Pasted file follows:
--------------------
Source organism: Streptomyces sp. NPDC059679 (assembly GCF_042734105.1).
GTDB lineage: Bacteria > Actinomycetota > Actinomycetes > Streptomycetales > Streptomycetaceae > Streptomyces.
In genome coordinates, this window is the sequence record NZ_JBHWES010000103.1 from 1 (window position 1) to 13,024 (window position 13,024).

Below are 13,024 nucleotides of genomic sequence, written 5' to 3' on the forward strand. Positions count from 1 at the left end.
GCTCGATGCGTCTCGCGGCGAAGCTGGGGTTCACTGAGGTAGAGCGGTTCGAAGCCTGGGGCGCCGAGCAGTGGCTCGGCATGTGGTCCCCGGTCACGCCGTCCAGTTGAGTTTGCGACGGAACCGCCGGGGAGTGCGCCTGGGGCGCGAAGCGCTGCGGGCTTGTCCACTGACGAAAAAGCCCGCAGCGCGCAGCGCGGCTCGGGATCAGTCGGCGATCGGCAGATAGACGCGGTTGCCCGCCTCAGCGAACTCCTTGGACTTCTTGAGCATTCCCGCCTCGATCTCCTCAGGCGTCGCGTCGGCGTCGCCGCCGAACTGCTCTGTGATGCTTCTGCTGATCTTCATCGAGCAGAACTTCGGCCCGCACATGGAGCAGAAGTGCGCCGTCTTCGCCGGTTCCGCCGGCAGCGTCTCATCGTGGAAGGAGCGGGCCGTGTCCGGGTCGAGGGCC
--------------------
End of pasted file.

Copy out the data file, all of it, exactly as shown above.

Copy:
Source organism: Streptomyces sp. NPDC059679 (assembly GCF_042734105.1).
GTDB lineage: Bacteria > Actinomycetota > Actinomycetes > Streptomycetales > Streptomycetaceae > Streptomyces.
In genome coordinates, this window is the sequence record NZ_JBHWES010000103.1 from 1 (window position 1) to 13,024 (window position 13,024).

Below are 13,024 nucleotides of genomic sequence, written 5' to 3' on the forward strand. Positions count from 1 at the left end.
GCTCGATGCGTCTCGCGGCGAAGCTGGGGTTCACTGAGGTAGAGCGGTTCGAAGCCTGGGGCGCCGAGCAGTGGCTCGGCATGTGGTCCCCGGTCACGCCGTCCAGTTGAGTTTGCGACGGAACCGCCGGGGAGTGCGCCTGGGGCGCGAAGCGCTGCGGGCTTGTCCACTGACGAAAAAGCCCGCAGCGCGCAGCGCGGCTCGGGATCAGTCGGCGATCGGCAGATAGACGCGGTTGCCCGCCTCAGCGAACTCCTTGGACTTCTTGAGCATTCCCGCCTCGATCTCCTCAGGCGTCGCGTCGGCGTCGCCGCCGAACTGCTCTGTGATGCTTCTGCTGATCTTCATCGAGCAGAACTTCGGCCCGCACATGGAGCAGAAGTGCGCCGTCTTCGCCGGTTCCGCCGGCAGCGTCTCATCGTGGAAGGAGCGGGCCGTGTCCGGGTCGAGGGCC